Much of the field of animal behaviour rests on experimental studies of the
responses of animals to different classes of stimuli. Playback
experiments, which compare responses of animals to tape recordings of
different sounds, are a prime example. Consequently, the proper
design of these experiments is central to the scientific study of animal
behaviour. Over a decade ago, a discussion of the design of
behavioural experiments focused on the problems of pseudoreplication
(Kroodsma 1989a, b, 1990; Searcy 1989; McGregor et al. 1992; Weary &
Mountjoy 1992), and a recent paper has reviewed subsequent progress in
avoiding pseudoreplication in experimental studies of bird song (Kroodsma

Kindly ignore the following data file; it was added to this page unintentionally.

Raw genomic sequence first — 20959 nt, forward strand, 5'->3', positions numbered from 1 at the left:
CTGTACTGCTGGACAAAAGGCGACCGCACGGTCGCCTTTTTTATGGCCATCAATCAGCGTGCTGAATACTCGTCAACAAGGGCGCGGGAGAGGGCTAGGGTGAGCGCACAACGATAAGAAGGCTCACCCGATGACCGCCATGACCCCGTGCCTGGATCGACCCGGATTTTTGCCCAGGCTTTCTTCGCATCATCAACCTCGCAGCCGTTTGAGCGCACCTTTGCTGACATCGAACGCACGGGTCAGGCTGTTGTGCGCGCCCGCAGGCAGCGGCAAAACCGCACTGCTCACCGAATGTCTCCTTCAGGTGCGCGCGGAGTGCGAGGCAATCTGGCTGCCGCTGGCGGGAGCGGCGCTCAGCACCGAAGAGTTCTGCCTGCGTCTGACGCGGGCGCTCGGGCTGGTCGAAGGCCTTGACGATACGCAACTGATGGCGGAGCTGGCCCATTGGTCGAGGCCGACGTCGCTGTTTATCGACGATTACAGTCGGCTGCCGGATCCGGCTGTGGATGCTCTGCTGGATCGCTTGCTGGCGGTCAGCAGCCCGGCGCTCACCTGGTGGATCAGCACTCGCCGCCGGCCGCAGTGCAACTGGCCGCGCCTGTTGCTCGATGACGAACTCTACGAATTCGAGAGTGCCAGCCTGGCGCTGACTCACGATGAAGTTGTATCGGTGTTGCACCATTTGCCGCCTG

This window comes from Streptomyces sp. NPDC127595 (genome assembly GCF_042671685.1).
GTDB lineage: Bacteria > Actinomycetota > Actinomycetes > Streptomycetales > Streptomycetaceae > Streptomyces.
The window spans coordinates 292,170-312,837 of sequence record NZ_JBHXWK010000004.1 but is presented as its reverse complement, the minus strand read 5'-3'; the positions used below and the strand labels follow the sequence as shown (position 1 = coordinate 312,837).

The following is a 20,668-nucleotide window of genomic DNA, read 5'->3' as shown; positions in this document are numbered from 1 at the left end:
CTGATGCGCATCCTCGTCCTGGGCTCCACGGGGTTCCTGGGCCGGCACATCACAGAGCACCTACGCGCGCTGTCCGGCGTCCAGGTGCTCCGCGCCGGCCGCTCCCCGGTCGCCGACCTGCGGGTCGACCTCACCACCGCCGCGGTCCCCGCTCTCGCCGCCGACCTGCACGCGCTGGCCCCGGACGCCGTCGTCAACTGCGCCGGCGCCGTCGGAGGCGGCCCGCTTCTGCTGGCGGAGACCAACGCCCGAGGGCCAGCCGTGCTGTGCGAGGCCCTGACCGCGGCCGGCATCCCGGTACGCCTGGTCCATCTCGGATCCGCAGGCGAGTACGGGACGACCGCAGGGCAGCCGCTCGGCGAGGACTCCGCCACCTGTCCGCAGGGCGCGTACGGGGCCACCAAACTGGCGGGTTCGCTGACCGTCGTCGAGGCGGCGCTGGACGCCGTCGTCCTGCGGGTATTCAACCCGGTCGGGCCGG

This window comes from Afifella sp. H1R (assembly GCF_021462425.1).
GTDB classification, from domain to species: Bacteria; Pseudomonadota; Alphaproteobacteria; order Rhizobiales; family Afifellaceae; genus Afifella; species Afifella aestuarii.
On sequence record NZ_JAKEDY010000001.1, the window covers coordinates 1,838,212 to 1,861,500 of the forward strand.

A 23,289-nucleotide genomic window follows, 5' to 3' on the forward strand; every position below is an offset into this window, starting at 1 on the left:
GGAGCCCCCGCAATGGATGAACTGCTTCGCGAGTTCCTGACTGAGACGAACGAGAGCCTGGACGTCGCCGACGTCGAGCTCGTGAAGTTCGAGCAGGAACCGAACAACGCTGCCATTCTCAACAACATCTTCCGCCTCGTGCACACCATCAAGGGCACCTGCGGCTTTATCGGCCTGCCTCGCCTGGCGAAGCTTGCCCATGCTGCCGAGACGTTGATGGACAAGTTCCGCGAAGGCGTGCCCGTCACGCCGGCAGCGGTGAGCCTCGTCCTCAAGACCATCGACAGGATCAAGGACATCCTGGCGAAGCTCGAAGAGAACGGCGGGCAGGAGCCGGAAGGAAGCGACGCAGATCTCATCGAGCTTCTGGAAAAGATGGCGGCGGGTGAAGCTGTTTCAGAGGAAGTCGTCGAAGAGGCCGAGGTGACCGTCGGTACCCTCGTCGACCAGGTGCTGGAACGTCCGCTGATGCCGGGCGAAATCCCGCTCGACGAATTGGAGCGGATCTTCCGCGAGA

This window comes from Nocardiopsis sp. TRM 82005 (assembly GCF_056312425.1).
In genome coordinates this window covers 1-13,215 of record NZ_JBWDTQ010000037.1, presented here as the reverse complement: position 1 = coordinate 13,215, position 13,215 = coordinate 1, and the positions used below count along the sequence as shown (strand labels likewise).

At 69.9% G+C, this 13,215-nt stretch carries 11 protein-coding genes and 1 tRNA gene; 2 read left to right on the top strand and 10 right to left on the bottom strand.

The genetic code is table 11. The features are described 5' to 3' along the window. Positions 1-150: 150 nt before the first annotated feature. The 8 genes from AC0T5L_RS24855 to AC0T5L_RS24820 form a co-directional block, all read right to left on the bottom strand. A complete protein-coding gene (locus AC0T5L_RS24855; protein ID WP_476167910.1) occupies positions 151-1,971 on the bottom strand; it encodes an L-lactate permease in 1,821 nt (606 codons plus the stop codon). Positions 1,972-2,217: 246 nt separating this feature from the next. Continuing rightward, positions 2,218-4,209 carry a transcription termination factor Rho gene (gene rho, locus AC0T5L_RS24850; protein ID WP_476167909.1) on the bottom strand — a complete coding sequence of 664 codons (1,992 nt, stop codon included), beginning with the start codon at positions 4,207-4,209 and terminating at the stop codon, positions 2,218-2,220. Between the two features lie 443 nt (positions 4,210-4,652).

et al. 2001).
My objective here is ... to expand the discussion of behavioural
experiments. To this end, I identify some compromises any
experimenter must make in justifying the biological independence of
subjects, the external validity of conclusions, the multiple use of
exemplars and subjects, and the effects of sample size on unsuspected
bias. These compromises make it less clear that any one design is
universally optimal. In some circumstances, it is appropriate to
use each exemplar more than once and to test each subject more than once.
Although there is no ideal experimental design, I propose that
there is an ideal way to report a behavioural experiment, one that
explicitly identifies the compromises involved.